Peggy has proved the naysayers wrong, worked hard for SDSU

Chuck Cecil

Chuck Cecil

I’d never seen anything like it.

At half-time at a recent beautiful afternoon of football at Coughlin-Alumni Stadium, The Pride of the Dakotas marching band spelled out “‘Bye Peggy” on the field, and saluted soon-to-retire President Miller with their rendition of “Hey Baby” (inserting Peggy) at the end of the always thrilling half-time show.

I’ve seen presidential salutes before during a half-century of watching the Jackrabbits and The Pride at old State Field and now at aging Coughlin Stadium.

But I can’t recall ever seeing what happened next.

As President Miller stood to wave and acknowledge the band’s vocal rendition, spectators in the stadium began to stand, too.

First a few rose to their feet, then others, until nearly all were standing. They spontaneously turned toward President Miller, and began to applaud.

They were showing their collective-but more importantly-their individual appreciation for what Mrs. Miller has meant to them and to their university and for what she has done during her nine-year tenure at SDSU.

This diminutive, five feet, one-inch lady from a little town in Kentucky has been turning heads and inspiring applause over and over during her time in South Dakota. She hasn’t stumbled and she hasn’t fallen, as many naysayers predicted.

She’s stood up to the politicians and their minions. When she was first appointed, some were not all that pleased that the Board of Regents had selected not only an “easterner,” but someone with little experience in agriculture and Great Plains economics. And, heaven forbid, she was a woman. SDSU had never had one of those at the helm before.

Many felt she’d never be able to articulate her school’s needs to hard-headed, conservative leaders in a state not known for gold-plated coffers. They’d eat that little lady alive, some predicted. They’ll issue her marching orders and she’ll hold back a “rearin’-to-go” South Dakota State University` in its traces to trot dutifully along side, not ahead of the rest of the pack.

Does she even know what a feed lot is…or what a South Dakota ranch or farm looks like and needs? She probably thinks a Poland China hog is akin to a Noritake China wood duck.

Well, the naysayers were wrong. Since she moved into the president’s office on the first day of 1998 she’s handled it nicely.

She’s swatted flies in cattle sheds and slogged through experimental plots at field days from Antelope Station to Cottonwood. She’s rested her foot on the weathered bottom board of the feedlot and corral fences, and chatted with the farmers and ranchers about their problems, hopes and dreams in a language they understand. She’s helped keep strong that traditional bond between the Land Grant University and the citizens who make their livelihood from South Dakota agriculture.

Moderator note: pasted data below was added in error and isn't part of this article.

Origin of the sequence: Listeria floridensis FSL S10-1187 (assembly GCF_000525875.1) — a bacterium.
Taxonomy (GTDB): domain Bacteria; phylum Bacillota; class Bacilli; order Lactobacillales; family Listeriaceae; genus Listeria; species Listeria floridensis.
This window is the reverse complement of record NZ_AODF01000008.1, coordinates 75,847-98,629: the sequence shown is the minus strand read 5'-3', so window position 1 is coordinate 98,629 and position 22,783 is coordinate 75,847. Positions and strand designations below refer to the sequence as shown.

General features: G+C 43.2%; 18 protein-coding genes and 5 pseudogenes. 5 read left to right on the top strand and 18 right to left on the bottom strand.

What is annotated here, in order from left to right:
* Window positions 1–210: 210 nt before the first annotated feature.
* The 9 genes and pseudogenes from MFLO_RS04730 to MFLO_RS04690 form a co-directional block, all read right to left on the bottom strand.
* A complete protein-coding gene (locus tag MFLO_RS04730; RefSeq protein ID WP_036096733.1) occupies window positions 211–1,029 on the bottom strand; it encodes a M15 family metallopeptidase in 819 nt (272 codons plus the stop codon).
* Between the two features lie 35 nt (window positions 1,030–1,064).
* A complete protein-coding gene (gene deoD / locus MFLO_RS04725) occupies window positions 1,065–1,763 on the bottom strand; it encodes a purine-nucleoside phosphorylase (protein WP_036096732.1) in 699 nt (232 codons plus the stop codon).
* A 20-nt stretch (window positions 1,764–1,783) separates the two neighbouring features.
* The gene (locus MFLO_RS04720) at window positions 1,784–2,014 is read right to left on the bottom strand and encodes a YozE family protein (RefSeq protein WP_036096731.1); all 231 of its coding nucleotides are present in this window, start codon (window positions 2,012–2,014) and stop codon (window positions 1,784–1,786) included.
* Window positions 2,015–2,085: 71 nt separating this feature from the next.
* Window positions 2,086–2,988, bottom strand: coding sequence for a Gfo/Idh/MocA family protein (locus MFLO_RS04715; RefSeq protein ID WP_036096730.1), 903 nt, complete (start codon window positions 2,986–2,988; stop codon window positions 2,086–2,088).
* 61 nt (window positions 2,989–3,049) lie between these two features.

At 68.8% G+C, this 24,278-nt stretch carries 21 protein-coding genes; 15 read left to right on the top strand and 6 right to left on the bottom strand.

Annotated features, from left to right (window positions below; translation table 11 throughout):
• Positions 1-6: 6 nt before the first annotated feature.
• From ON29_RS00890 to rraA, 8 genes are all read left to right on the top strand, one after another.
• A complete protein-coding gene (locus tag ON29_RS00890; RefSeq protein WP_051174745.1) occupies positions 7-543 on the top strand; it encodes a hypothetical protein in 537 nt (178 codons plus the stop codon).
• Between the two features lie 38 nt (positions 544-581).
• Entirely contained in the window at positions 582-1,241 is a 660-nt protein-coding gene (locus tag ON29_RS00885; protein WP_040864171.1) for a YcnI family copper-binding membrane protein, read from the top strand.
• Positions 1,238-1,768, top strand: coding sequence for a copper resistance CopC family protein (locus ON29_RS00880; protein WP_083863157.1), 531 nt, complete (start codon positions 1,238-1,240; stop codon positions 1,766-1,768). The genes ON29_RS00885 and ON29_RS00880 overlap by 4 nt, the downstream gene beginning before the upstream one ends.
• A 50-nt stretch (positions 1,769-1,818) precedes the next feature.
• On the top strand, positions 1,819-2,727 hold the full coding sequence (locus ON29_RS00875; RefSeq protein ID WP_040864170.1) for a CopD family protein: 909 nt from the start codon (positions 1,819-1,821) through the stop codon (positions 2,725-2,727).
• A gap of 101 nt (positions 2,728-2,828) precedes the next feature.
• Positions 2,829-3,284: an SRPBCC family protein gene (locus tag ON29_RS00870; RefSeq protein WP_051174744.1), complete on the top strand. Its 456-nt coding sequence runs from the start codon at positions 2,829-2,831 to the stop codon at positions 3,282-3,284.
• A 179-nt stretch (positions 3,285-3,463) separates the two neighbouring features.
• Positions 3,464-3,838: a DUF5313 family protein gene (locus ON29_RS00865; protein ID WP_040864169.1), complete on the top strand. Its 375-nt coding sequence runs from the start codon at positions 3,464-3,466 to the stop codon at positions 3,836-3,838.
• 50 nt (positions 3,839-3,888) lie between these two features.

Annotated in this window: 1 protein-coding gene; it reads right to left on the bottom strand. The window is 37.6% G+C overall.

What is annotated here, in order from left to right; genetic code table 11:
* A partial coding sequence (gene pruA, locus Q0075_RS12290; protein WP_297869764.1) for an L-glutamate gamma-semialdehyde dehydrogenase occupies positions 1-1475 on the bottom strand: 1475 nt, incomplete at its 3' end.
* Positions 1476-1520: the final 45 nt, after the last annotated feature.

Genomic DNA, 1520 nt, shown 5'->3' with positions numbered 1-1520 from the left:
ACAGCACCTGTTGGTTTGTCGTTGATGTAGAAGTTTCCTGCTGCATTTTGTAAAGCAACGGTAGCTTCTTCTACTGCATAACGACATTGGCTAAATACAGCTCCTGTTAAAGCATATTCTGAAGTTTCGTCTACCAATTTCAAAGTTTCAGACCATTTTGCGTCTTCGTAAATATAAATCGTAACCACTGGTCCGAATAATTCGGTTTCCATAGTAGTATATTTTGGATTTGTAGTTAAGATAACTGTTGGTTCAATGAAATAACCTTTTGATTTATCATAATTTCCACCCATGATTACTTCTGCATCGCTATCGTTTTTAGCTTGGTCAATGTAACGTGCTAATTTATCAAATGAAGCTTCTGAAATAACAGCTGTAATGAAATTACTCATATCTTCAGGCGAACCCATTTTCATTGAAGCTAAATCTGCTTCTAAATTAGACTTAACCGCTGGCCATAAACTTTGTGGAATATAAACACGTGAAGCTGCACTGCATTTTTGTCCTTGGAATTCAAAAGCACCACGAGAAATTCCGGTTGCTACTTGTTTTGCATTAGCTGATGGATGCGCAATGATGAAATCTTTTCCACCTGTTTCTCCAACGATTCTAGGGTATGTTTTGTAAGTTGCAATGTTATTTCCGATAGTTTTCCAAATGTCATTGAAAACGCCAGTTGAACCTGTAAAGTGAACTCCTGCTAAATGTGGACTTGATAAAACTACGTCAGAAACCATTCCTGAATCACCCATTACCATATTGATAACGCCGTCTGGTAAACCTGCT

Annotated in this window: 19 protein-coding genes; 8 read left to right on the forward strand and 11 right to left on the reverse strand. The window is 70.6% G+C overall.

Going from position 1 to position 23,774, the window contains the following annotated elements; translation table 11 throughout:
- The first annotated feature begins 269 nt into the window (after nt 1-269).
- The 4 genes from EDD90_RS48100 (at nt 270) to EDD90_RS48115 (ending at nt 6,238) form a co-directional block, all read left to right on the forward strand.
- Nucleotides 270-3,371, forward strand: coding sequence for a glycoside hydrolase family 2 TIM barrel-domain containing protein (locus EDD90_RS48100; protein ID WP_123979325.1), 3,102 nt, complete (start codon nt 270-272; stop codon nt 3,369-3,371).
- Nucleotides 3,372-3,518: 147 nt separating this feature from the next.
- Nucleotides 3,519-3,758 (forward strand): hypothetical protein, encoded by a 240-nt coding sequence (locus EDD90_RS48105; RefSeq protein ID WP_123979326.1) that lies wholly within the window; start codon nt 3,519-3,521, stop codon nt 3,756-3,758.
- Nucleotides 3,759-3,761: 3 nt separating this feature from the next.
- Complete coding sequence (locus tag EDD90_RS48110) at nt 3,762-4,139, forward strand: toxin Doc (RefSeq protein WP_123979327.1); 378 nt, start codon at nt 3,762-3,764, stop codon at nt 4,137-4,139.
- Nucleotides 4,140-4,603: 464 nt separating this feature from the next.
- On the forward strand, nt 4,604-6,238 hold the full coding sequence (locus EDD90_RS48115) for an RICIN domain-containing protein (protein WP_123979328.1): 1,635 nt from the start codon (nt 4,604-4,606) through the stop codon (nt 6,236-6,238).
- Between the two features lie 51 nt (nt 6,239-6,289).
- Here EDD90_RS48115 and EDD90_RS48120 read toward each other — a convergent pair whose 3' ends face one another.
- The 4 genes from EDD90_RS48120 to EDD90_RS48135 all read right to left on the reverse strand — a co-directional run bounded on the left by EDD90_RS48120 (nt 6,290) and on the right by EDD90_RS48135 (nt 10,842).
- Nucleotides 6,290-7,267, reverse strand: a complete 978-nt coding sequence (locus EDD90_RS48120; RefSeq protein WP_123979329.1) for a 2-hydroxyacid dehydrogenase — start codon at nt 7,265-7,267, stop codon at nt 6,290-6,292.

She’s hosted world-famous artists, authors, scientists, university students from small towns like Artesian and Kaylor, and foreign and domestic dignitaries on campus and at her home. She’s made speeches to high ranking government officials, important industry leaders and South Dakota high school graduating classes of all sizes, some with fewer seniors in the audience than there are members of the Jackrabbit’s golf team.

During her watch, enrollment at SDSU has grown by 2,559 students, more than the current enrollment of Northern State, Dakota State or the School of Mines, whose president, by the way, earned a salary larger than hers and he doesn’t have nearly the headache or the challenge of leading a university community of over 11,000 students, a large, diverse faculty and a Cooperative Extension Service and Experiment Station to boot.

The number of SDSU students on scholarships has grown by 140 percent. Annual dollars for scholarships are now over $3 million, up 253 percent since 1998.

Total grant and contract income to the state’s Land Grant university has grown by 300 percent. She helped organize the new campus Research Park. Total invested in new buildings and in renovation of existing campus buildings was nearly $73 million during her years at the helm.

She’s expanded the academic offerings and created opportunities for SDSU students to study at over 125 universities around the world. She’s expanded offerings in the arts and provided leadership as the Jackrabbits’ made the successful move up to Division One in athletics. She’s accepted on behalf of faculty, students and the people of South Dakota dozens of university honors and accolades.

She’d be the first to say that she was only a part of all this, assigning most of the credit to the students, the scientists, the teachers and the others, from accountants to the plumbers and custodians, all of whom under her leadership worked together to make SDSU even better.

The small town girl from Mayfield, Kentucky, has fit in perfectly and has adopted South Dakota as her state. After retirement the last day of this December, she and her husband Bob, who has also worked tirelessly (and without pay) for SDSU, will move to their newly acquired Volga home, and join with the rest of us in our support of SDSU and of her successor, new President David Chicoine.

The Pride of the Dakotas Marching Band that recently led a spontaneous salute to her is more than one of the best in the county.

The “Pride” is all of us, too, Peggy and Bob Miller included.